I was wondering if you're familiar with Among Us, because I've heard a lot of comparisons to The Thing.

I'm not familiar with it at all.

Okay, let me let me briefly describe it for you. A group of players gather on a spaceship and complete tasks. However, a small number of the group are imposters and go around killing the others. Whenever a body is found, a meeting is summoned and the group discuss who they believe is the imposter. Once they feel comfortable to vote on one, they shoot them out into space.

Oh my God. That's hilarious. [Laughs.] Who makes that?

It's an indie studio called Inner Sloth. You can play on PC, Nintendo Switch and on your phone. I recommend checking it out.

Alright, I'll have to.

Your love for Sonic is well documented, but what exactly about it do you love?

Well, it's the music, it's the speed, it's the character of [the game]. All of it is just great and ridiculous at the same time, but so much fun. Come on, now, it's fun.

Did you watch the movie?

Oh, God, no.

As a director yourself, what is it about video games that makes it so hard for Hollywood to successfully translate that material to the screen?

The stories don't go. Video games are about solving problems and... I don't know, there's a three-act structure in movies that just doesn't translate so well. Maybe one day there will be a great movie derived from games.

I liked the Mortal Kombat movie in the '90s.

Mortal Kombat? [Laughs] Okay, well there you go.

You're coming out with a new album in February. What do you love about making music?

Everything about it. Every single day, it's awesome. I just love it. We're having a great time. That's the big thing.

Are you interested in making music for video games?

Sure, all you gotta do is come up with a little cash and we'll do it.

Is there a video game that you play where you listen to the music and say, "Wow, the music is amazing"?

I like the music from a bunch of games. The Sonic games are especially great and creative. I like the music from the Fallout games. That is pretty good stuff. It's moody and interesting. I like the music from the Far Cry games. And there's a bunch of them, really.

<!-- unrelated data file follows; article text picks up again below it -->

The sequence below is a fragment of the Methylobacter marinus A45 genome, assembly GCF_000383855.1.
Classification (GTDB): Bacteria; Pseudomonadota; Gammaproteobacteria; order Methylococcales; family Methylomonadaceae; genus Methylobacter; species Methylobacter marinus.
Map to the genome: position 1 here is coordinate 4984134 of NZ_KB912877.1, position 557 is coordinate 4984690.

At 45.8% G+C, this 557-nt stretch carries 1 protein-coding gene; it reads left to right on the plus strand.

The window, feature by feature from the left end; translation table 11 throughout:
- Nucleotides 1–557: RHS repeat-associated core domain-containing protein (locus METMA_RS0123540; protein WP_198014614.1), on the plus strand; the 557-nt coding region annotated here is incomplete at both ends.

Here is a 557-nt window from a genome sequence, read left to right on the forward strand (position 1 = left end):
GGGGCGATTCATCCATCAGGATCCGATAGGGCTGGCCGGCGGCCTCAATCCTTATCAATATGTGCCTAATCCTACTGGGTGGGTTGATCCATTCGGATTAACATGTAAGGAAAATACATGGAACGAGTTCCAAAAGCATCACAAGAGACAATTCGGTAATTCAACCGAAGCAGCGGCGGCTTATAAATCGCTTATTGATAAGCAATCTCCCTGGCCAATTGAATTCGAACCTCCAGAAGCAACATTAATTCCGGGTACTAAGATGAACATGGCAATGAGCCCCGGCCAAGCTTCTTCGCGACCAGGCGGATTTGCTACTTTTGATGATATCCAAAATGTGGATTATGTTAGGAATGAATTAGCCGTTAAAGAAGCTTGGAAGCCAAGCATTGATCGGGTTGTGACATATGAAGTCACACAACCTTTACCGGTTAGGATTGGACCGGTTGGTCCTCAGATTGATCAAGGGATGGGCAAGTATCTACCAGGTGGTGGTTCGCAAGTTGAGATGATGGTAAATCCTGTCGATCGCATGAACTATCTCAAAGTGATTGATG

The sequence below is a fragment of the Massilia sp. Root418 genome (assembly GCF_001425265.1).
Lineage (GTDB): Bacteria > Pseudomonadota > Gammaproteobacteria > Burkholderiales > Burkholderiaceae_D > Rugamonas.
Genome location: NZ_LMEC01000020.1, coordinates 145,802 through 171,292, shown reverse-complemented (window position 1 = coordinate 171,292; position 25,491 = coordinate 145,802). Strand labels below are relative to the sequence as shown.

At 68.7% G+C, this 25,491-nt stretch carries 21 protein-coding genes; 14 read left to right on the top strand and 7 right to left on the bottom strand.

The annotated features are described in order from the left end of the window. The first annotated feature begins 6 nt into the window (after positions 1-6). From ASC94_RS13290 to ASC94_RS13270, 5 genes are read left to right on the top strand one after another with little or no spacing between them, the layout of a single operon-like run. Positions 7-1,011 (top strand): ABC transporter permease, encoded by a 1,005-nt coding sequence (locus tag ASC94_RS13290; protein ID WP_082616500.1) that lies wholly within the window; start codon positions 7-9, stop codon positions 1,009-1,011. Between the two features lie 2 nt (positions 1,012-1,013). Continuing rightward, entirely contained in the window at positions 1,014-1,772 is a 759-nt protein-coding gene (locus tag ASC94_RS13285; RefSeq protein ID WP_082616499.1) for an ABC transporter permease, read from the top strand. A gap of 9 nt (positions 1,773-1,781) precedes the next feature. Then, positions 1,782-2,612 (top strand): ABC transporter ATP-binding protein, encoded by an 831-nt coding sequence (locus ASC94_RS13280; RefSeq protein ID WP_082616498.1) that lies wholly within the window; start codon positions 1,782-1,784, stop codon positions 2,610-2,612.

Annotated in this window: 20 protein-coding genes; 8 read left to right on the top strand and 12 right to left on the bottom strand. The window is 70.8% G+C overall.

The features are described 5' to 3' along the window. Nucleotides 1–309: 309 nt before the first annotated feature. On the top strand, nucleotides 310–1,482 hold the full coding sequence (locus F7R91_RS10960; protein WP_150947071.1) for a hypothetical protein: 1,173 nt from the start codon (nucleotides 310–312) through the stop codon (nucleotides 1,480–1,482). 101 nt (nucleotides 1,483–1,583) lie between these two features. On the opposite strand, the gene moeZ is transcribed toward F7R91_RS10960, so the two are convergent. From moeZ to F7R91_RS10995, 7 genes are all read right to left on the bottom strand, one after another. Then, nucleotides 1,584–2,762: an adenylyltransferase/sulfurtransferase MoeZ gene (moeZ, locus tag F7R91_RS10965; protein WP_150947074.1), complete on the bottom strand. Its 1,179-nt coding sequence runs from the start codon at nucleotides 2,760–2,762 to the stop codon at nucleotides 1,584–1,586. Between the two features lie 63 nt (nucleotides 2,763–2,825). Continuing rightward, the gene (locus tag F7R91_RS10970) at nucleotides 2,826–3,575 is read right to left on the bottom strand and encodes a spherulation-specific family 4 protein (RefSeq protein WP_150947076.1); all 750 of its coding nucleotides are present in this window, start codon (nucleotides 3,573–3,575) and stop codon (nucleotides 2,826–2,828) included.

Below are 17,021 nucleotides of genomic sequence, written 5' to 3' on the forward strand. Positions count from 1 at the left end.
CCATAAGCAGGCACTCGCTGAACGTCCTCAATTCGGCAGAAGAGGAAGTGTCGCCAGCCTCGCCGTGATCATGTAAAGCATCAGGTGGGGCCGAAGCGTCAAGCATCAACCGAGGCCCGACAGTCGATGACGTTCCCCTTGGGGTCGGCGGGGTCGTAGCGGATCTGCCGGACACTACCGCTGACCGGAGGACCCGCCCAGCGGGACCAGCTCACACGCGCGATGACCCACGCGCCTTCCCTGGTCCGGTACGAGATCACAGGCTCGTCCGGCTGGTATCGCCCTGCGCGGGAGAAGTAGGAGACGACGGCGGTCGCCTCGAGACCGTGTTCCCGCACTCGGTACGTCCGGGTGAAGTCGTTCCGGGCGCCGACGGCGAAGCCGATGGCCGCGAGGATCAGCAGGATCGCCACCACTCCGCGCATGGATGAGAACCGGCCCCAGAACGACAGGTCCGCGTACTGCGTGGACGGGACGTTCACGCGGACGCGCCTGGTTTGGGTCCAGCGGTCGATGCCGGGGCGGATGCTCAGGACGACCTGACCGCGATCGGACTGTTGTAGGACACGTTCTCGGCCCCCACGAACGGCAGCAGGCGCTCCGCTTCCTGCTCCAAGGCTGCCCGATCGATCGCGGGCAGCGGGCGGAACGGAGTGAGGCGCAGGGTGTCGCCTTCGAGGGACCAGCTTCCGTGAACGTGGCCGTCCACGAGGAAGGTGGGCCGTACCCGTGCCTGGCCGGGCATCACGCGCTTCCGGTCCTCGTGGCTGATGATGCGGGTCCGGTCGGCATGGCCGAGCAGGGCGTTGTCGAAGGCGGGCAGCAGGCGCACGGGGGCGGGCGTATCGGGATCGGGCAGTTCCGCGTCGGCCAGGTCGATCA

If you were to be tasked with making music for a specific game genre, which do you think it would be?

It would probably be a scary one. I can imagine that. I don't know, I'd be willing to do something else. I'm open for anything.

Is there a game franchise you would like to make music for? You've just mentioned enjoying the music in Fallout and Far Cry.

Naw, hell no. For those games there is too much pressure. I want to play them. I don't necessarily want to make music for them.

You're known for making thriller and horror movies. Do you enjoy those types of games?

They can be fun. The Resident Evil games are always fun—I enjoy them. It all depends. There isn't one genre that I say, "I have to play all of these," it just depends on the game. I don't really have a go-to. "Give me an action game every time," not necessarily. If it's not a good game, I don't want to play them.

What's your relationship with your son in regards to video games? Do you both still play games together?

Absolutely, we're playing a game now called Spelunky. Oh my God, is that hard and challenging, but we're having a good time playing that.

Oh, that's great. Check out the second one when you get the chance.

When we're done with the first we'll move on to the second.

If you like to play those games with your son, do you mind if I recommend another? Although, you might start fighting with each other over it.

I don't mind that, what is it about?

It's called Overcooked. You and a group of people have to prepare and cook meals for guests at a restaurant. You split up the tasks while chaos ensues. That's the best way to describe it.

Oh dear. I don't know. [Laughs.] Maybe.

I'll be looking out for a tweet if you do check it out, though.